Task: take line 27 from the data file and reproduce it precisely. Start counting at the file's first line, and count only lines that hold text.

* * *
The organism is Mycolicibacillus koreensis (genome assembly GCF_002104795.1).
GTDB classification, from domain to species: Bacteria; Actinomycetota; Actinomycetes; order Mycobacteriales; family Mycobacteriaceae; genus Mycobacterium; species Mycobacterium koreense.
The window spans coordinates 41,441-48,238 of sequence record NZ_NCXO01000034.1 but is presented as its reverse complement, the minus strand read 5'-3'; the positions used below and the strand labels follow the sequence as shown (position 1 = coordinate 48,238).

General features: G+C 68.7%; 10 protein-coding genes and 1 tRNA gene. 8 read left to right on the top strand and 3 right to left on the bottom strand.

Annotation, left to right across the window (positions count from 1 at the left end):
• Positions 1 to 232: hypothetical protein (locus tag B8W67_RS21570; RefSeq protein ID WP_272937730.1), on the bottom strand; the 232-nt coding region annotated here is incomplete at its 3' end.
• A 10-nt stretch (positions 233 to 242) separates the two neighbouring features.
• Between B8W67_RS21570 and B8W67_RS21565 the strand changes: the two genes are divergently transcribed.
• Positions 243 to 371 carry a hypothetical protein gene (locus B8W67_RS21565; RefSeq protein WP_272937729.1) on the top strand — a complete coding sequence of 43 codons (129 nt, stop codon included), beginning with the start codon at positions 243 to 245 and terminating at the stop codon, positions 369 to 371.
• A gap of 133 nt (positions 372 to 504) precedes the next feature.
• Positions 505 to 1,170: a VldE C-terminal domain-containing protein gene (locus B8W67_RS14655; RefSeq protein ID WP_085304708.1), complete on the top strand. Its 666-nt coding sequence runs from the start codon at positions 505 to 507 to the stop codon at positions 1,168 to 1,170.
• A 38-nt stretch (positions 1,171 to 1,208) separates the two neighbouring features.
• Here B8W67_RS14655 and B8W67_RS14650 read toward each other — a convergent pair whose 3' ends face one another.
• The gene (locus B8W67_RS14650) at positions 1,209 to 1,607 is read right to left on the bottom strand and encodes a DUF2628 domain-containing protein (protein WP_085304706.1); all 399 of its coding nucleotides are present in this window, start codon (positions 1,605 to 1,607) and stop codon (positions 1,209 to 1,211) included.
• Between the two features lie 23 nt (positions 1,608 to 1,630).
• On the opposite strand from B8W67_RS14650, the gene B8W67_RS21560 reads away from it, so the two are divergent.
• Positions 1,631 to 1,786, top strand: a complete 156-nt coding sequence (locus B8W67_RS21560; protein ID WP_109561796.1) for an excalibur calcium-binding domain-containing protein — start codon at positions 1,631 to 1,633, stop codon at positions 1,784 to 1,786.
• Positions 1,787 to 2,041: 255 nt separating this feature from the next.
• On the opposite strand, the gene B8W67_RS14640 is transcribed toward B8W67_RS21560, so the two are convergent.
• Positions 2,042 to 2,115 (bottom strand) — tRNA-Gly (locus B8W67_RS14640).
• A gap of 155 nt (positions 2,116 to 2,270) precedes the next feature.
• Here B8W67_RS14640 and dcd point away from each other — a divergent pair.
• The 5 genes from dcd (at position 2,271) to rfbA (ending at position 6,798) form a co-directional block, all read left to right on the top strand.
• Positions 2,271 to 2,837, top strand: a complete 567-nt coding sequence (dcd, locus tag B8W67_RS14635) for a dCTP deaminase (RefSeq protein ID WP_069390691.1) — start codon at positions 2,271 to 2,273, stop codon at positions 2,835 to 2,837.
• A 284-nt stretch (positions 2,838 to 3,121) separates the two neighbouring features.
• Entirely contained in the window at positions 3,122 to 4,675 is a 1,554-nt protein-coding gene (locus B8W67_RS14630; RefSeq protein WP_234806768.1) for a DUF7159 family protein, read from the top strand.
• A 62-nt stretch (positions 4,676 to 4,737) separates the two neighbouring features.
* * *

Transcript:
• A 62-nt stretch (positions 4,676 to 4,737) separates the two neighbouring features.